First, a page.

Race director Robert Lewellen described this course as possibly the toughest 50K in the southeast. This was enough to get my attention. I guess I will never learn!
I came into this race pretty comfortable with my training. I knew this would be a tough day with tons of climbing so I placed no time goals or pressure on myself. My gear choices for this race would prove to be both good and bad by the end of the day. I wanted to experiment with the use of trekking poles and thought this course would be perfect testing grounds. With my hands tied up with the poles I needed to utilize my Nathan hydration pack for fueling. My ultra running experience while using a hydration pack to date as been horrific... why did I expect today to be any different?
I loaded the pack down with two liters of Gatorade and a handful of Gu's and Scaps, etc. Arriving at the starting line I knew I was carrying more weight than I should with a 4 mile climb in the first seven miles of the race.
The race started on time and me and my buddy, Tim Worden, cruised out of Vogel State Park trying to stay in front of the majority of runners. The race would turn to single track after the first quarter mile and we did not want to get log jammed in. Tim and I knew we would have our own demons to deal with all day and both understood we would run our own race. I never anticipated we would split from each other so early but I guess I pushed forward early on due to adrenaline.
The thing with a single track course is that you can easily get sucked into running a faster pace than expected. With runners on your heels you keep on plugging away. I passed quite a few runners early on as the downhill sections were very easy for me and I just let it flow. Aid station #1 was around mile 3.5 and AS#2 was about 8 miles in just after the major climb. With cool temps and 2 liters of Gatorade in the pack I cruised through both aid stations without slowing down. This was part of my plan however the other part of the plan was to be drinking some of that 2 liters rather than just hump it over these mountains all day. This error would catch up to me on the back half of the race.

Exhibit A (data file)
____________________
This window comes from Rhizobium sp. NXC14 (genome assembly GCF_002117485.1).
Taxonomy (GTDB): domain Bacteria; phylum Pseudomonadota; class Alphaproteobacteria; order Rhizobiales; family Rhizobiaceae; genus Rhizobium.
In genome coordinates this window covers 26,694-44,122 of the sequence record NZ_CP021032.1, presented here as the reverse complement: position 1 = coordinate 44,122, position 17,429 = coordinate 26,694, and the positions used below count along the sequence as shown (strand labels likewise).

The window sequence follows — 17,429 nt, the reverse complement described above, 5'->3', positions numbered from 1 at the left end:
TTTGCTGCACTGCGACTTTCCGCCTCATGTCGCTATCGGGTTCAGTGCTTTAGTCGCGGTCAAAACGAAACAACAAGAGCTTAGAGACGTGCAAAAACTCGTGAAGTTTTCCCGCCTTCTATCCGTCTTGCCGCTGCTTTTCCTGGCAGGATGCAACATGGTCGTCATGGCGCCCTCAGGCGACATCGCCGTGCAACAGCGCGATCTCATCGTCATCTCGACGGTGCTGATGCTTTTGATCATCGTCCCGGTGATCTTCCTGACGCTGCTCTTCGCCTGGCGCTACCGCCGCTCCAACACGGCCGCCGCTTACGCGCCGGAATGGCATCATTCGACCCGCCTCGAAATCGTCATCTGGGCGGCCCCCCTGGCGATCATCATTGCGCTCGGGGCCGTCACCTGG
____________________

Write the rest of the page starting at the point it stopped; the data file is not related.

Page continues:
I had no idea how many runners were out in front of me since so many made the turn for shorter 30K race. I wondered how Tim was doing with this being his first ultra. A tough choice for a first ultra but with the trails we train on I was confident in him. The climbing was tough for sure but I felt my training had me well prepared for that. The most challenging part of the course for me proved to be the leaves and how difficult it made the descents. Aid station #3 came and I stopped to refill my pack and grab some grub they had on the table. I'm not sure how much fluid I drank up to this point but I was getting way behind on intake and not even aware of it. I hate using a pack for this very reason because I never drink enough. I'm usually to conservative fearing I will run out and never really knowing how much is still in the pack's bladder.